The Falls

Director: Peter Greenaway
Year Released: 1980
Rating: 2.5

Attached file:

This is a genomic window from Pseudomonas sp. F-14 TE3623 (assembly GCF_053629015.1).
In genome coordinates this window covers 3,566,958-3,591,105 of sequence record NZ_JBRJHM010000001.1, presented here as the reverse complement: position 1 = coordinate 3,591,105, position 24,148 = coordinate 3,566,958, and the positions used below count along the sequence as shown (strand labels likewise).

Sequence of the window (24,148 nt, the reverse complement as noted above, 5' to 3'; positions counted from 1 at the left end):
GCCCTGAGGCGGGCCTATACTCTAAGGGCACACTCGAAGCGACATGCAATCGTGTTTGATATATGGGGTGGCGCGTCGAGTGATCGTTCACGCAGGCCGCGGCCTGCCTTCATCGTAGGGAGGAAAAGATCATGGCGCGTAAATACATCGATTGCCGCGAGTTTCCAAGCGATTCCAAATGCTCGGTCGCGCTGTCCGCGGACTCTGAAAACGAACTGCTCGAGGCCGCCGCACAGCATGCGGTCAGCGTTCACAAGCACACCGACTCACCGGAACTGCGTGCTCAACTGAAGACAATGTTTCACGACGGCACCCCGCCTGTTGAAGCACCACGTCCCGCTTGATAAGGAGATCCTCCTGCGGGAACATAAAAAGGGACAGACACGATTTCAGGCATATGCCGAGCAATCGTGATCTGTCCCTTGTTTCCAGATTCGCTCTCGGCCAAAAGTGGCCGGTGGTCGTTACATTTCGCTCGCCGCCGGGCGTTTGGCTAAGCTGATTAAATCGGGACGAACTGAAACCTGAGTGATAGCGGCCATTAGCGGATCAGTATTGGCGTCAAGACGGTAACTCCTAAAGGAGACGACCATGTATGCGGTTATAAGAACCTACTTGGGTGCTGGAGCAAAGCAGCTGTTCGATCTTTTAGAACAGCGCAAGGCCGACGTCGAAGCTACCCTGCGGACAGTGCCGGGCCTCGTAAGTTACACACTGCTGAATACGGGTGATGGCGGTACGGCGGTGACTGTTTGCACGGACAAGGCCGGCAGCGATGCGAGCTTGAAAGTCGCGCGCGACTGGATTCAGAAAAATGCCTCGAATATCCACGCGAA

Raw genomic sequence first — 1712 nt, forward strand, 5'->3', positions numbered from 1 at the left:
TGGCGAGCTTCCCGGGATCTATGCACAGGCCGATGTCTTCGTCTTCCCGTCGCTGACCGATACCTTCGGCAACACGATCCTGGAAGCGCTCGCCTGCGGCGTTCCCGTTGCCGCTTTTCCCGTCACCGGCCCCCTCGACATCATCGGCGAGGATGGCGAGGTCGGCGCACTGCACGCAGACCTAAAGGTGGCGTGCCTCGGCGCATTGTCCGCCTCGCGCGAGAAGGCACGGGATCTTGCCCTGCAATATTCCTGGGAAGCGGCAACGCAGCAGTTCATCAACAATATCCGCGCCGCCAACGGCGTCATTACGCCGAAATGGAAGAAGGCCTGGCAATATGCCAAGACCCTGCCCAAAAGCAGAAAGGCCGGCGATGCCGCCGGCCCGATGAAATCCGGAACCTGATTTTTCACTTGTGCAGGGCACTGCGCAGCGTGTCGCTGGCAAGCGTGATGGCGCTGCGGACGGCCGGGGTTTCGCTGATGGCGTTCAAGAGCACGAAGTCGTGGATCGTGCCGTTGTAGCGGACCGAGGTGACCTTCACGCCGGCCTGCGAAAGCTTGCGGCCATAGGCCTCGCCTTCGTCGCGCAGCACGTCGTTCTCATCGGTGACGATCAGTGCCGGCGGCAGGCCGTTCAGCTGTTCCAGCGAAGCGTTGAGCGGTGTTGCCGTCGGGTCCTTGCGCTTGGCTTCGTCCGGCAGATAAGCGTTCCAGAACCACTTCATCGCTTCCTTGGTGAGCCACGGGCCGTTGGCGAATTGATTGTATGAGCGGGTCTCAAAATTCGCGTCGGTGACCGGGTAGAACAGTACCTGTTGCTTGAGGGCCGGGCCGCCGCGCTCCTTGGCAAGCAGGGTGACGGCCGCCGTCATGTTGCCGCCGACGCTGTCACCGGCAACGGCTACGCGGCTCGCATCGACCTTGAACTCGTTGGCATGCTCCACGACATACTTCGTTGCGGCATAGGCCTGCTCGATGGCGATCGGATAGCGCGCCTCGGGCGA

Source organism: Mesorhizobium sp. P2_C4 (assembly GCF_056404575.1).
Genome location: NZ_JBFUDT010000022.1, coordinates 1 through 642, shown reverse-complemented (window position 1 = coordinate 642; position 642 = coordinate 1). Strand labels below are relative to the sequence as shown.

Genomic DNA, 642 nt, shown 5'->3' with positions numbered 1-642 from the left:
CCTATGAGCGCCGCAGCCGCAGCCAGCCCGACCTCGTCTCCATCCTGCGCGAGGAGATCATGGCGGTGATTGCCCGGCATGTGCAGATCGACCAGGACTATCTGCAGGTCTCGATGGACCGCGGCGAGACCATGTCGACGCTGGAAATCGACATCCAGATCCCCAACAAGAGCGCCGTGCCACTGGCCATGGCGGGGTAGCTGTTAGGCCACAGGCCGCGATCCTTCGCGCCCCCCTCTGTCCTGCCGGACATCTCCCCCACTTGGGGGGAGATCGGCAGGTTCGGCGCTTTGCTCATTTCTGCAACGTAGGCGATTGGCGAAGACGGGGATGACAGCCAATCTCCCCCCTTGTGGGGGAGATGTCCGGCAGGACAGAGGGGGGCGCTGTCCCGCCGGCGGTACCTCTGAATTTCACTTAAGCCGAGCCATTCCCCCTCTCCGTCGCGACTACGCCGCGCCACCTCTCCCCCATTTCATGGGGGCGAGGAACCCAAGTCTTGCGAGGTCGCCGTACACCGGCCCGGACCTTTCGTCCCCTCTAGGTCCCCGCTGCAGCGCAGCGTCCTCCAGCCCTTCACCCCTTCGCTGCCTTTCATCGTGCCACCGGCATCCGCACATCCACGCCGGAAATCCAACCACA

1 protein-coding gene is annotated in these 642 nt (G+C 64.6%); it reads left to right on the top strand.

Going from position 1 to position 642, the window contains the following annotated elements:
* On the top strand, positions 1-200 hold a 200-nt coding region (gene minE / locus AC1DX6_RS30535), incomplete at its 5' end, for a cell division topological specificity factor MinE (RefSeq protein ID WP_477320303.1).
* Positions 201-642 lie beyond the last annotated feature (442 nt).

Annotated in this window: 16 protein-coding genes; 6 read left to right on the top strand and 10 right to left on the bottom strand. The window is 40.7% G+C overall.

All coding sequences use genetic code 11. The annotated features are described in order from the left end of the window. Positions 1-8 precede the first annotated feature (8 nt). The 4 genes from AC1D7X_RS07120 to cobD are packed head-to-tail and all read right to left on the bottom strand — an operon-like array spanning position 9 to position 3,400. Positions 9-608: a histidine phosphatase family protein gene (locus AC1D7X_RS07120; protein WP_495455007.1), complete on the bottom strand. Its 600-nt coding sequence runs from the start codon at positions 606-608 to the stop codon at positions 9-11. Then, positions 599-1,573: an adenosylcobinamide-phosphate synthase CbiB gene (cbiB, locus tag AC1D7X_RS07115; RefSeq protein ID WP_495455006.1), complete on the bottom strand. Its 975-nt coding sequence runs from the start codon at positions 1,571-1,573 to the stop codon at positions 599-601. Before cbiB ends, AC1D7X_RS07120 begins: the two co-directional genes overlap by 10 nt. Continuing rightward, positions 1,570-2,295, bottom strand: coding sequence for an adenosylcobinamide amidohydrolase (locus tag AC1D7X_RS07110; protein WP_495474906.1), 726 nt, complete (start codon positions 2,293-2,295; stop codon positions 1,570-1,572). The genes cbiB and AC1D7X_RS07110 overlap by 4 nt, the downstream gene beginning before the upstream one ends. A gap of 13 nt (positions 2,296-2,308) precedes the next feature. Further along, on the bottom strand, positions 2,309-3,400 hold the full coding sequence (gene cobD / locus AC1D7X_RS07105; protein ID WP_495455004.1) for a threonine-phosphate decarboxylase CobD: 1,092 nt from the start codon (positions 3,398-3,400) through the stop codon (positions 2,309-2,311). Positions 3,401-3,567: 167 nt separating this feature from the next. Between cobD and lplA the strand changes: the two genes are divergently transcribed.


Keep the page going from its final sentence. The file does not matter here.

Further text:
Leonard Maltin really got to the essence of Greenaway in one of his reviews (I believe it was for Drowning by Numbers) when he described his work as both "bizarre" but ultimately a "put-on." I can deal with "bizarre" but I can't help but view this encyclopedic, three-hour faux-documentary about 92 victims of something called the V.U.E. (or "violent unknown event") - whose last names all start with the letters 'f-a-l-l' - as little more than an elaborate joke. There's so much information conveyed about each and every individuals (although there are recurring themes of immortality, driving - or moving - in circles, dreaming of or gazing at bodies water and, most appropriately, ornithology) that it's hard to follow each individual's biography (and my, does he love absurd details), although the director himself has stated in interviews that the picture is actually about the 'fall of man.' I personally didn't glean that message from the film, but perhaps it's Greenaway's glibness that got in the way of my comprehension: many of the 92 biographies end in ironic little jokes and the ultimate feeling after sitting through the mountains of facts is exhaustion. If the director can't take it seriously, why should I?